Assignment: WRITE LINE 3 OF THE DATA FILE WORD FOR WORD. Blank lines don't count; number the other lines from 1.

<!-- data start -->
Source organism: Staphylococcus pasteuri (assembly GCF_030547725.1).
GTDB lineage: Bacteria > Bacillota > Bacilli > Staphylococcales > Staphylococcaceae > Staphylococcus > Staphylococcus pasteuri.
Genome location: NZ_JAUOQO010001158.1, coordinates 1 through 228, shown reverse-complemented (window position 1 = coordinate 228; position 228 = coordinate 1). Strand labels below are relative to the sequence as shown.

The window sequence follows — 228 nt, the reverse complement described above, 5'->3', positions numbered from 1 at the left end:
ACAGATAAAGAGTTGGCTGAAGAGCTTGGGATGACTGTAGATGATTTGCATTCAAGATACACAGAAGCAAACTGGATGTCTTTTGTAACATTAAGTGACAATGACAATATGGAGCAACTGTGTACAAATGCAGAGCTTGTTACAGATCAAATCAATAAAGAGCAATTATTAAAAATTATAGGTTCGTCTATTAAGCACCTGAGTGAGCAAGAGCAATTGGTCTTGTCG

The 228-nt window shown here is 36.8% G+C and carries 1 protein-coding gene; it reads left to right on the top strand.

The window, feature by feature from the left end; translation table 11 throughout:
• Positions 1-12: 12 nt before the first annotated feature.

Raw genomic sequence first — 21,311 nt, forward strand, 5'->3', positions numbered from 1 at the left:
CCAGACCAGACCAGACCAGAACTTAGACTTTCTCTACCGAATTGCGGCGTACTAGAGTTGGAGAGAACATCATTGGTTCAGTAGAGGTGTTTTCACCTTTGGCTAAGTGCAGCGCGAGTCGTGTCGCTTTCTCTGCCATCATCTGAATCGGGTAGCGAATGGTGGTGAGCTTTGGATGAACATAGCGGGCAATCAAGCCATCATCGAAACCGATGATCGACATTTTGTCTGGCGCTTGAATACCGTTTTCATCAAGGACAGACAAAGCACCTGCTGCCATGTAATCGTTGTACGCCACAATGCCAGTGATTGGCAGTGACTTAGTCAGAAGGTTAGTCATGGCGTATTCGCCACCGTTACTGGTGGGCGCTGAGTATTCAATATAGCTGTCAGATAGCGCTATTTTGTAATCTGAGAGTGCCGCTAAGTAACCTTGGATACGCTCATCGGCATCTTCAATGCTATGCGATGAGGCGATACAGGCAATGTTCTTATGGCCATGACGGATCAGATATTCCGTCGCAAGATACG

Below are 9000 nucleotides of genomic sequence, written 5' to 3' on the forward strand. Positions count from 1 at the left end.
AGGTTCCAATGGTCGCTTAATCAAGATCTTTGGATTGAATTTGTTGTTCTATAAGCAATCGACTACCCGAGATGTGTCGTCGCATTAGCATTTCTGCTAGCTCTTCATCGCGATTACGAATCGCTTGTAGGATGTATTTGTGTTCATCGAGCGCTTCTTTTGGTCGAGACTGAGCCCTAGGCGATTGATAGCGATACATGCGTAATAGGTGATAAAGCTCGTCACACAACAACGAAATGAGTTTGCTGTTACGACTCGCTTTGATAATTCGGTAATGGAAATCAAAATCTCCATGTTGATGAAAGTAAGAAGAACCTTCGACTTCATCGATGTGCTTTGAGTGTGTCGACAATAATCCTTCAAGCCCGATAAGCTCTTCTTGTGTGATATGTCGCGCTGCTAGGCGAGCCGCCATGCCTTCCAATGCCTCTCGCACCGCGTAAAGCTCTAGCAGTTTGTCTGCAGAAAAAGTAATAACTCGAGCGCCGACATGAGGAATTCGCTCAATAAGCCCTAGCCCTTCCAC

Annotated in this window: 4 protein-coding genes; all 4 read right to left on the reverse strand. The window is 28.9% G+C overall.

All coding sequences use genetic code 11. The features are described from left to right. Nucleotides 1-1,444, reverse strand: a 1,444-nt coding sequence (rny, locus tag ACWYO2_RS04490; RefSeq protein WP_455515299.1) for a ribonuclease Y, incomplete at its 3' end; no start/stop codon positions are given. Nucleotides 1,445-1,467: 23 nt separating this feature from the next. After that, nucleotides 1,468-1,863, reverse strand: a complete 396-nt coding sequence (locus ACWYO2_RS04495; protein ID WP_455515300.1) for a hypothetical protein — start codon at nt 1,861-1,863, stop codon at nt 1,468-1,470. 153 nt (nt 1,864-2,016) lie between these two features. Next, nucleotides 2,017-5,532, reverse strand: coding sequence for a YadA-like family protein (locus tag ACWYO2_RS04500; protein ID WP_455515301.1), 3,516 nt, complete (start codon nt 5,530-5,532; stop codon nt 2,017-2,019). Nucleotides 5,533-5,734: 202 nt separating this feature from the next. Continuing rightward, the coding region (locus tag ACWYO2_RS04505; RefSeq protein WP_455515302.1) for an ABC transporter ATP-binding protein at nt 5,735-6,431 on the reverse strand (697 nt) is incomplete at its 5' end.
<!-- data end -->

Genome location: NZ_JAUOQO010001158.1, coordinates 1 through 228, shown reverse-complemented (window position 1 = coordinate 228; position 228 = coordinate 1). Strand labels below are relative to the sequence as shown.